Trump Made A Subtle Nod To Impeachment At The Christmas Tree Lighting


Ever since Christmas Eve in 1923, American presidents have upheld an important tradition: the lighting of the National Christmas Tree in Washington D.C. On Thursday, Dec. 5, President Donald Trump participated in the tree lighting ceremony for his third time, with a new tree boasting 50,000 lights. Video of the 2019 National Christmas Tree Lighting shows Trump and first lady Melania hosting the festivities, which featured performers such as Jessie James Decker, Spensha Baker, and the Air Force rock band Max Impact. It also contained a subtle reference to the impeachment process — did you catch it?

As in previous years, this year's tree lighting ceremony took place at the Ellipse in President's Park, just south of the White House. According to the National Christmas Tree's official website, the tree lighting ceremony was co-presented by the National Park Service and the National Park Foundation. This tradition is now 97 years old.

The National Christmas Tree Lighting started under former President Calvin Coolidge, who in 1923 decided to light up a 48-foot Balsam Fir from Vermont with 2,500 Christmas-colored lights. This year, however, Trump presided over the lighting of a brand new tree: a 30-foot Colorado blue spruce from Palmyra, Pennsylvania, per CBS News. The National Park Service planted the new tree back in October to get it ready for Christmastime.

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It's a tumultuous time for Trump and his administration, with House Speaker Nancy Pelosi directing House committees to draw up articles of impeachment. Photos of this year's National Christmas Tree Lighting, which you can take a look at below, reveal a fairly calm ceremony, though, in which Trump didn't directly refer to ongoing impeachment proceedings. Instead, he delivered brief remarks describing the history of the tree lighting ceremony and thanking those who had organized it, per Newsweek. However, Trump did still give a subtle nod to the impeachment process by inviting, and acknowledging, Republican lawmakers who have defended him and recognizing them by name during the ceremony.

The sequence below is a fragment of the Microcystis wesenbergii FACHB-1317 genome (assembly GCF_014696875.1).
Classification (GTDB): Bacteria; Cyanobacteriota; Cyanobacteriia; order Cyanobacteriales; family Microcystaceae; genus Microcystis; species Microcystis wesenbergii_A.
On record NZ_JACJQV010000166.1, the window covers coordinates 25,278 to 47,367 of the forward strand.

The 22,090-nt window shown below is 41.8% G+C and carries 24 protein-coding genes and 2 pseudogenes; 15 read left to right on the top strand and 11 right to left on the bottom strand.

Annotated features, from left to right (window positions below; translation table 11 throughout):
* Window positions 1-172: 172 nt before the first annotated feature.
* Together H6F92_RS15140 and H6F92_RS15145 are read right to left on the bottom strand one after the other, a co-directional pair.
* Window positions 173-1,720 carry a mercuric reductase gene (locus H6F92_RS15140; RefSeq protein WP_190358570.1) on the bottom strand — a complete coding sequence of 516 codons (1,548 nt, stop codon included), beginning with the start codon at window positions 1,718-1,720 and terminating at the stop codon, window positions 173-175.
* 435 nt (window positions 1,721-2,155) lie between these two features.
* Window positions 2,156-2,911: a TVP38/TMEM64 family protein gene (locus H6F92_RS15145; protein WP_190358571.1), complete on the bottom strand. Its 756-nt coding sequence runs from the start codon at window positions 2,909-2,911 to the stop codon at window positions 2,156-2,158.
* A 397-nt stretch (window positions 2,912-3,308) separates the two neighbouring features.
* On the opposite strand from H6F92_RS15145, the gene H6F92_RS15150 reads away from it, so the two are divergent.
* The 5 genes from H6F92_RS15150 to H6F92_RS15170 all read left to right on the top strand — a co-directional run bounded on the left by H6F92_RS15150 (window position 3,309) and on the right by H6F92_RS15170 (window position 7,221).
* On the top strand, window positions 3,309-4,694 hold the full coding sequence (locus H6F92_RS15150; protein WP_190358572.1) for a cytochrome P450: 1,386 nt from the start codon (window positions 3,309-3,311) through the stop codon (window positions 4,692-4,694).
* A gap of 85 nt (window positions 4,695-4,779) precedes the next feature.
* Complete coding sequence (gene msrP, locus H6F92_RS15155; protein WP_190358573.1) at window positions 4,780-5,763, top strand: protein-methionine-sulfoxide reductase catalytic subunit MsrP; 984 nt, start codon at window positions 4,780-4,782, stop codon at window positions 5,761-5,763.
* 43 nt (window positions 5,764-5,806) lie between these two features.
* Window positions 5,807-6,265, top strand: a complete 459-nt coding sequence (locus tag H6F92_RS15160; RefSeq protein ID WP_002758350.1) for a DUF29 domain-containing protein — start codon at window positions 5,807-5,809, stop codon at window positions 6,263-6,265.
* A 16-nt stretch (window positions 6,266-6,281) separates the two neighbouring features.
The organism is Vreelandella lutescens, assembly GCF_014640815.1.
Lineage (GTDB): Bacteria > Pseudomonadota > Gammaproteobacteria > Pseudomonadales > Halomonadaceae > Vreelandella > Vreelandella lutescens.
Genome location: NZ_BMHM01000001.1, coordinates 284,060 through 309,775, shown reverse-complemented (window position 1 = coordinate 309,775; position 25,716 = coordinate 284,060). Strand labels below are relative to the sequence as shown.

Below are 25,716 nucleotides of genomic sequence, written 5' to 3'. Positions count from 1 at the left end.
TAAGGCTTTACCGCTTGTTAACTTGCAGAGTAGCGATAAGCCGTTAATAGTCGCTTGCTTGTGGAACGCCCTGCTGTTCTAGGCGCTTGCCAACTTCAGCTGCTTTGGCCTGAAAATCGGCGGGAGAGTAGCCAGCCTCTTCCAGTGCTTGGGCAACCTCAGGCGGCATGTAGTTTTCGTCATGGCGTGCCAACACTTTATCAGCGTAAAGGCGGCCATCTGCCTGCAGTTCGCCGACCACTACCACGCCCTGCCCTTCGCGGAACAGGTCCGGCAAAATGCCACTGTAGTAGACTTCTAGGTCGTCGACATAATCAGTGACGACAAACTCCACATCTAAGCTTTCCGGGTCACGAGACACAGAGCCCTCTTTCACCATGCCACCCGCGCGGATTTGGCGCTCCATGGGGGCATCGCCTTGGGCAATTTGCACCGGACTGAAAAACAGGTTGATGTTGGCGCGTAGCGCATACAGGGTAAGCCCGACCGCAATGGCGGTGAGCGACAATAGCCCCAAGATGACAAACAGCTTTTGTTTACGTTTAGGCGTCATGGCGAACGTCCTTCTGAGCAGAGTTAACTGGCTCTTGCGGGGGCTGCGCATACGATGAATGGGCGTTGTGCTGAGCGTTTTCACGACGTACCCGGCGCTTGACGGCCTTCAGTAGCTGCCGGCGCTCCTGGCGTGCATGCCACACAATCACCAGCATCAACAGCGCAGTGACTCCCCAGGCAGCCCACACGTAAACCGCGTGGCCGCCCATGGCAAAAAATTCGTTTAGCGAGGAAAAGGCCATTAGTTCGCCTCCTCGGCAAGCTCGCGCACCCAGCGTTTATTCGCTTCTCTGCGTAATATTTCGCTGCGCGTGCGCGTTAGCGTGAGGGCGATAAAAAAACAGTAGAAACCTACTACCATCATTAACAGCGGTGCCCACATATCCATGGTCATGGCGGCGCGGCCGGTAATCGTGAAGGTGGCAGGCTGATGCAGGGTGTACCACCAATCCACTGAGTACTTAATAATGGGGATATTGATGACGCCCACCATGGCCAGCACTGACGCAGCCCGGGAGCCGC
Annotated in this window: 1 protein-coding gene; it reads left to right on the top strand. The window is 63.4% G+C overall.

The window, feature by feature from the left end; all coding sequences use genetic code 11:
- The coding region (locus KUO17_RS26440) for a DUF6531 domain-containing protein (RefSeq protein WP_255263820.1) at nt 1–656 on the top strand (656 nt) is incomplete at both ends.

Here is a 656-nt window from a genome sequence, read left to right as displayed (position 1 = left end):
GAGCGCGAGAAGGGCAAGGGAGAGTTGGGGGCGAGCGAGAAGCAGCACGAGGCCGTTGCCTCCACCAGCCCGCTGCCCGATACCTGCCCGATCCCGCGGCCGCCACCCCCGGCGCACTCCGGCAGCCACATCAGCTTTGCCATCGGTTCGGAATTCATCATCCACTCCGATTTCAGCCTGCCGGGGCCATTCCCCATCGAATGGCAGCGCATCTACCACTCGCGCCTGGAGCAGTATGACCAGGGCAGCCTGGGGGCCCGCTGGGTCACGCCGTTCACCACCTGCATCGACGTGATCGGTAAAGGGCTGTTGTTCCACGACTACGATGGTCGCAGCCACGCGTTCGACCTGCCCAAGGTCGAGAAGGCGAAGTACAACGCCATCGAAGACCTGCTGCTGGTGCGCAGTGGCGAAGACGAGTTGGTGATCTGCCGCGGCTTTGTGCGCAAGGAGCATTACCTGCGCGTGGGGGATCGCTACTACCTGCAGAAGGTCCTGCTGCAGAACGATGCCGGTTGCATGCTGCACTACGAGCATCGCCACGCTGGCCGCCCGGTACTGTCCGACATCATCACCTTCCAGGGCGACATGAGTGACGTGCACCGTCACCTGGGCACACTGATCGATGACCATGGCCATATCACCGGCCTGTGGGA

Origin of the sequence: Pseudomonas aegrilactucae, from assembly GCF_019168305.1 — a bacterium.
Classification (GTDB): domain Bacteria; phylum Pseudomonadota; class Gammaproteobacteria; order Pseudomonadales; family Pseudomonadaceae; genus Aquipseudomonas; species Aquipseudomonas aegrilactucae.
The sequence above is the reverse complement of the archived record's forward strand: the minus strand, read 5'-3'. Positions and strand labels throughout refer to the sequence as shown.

"We also have with us some very special people," Trump said in his speech. "Congressman Jim Jordan, Congressman Mark Meadows and Representative John Ratcliffe."

According to The New York Times, Jordan — a Republican representative from Ohio — has been Trump's chief defender during the impeachment hearings, at which he adopted a biting interrogation style when addressing Democrats' key witnesses. North Carolina Rep. Meadows, meanwhile, denied the viability of witnesses' statements by suggesting that "everybody has their impression of what truth is." At the same time, Texas Rep. Ratcliffe has rejected Democrats' allegations that Trump committed any impeachable offenses, and has fiercely criticized their impeachment investigation. All three lawmakers attended Thursday's National Christmas Tree Lighting, and Trump's decision to invite and personally thank them seemed to be an understated nod to the impeachment process.

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Historically, the National Christmas Tree Lighting has been a highly popular event, drawing so many attendees that it requires a lottery to get a ticket. But the event hasn't been as popular since Trump took office. Two years ago, more than half the seats at the 2017 ceremony were empty. Contrast that to 2016 — former President Barack Obama's last year in office — when the crowd was packed with people.

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Despite these past controversies, Trump kept his tree lighting remarks brief as first lady Melania lit this year's tree. As a president who supposedly wants to "bring back 'Merry Christmas,'" the National Christmas Tree Lighting Ceremony was a chance for Trump to make a statement — and inviting his key impeachment defenders to the event may have been his attempt to do so, during yet another tough week for the White House.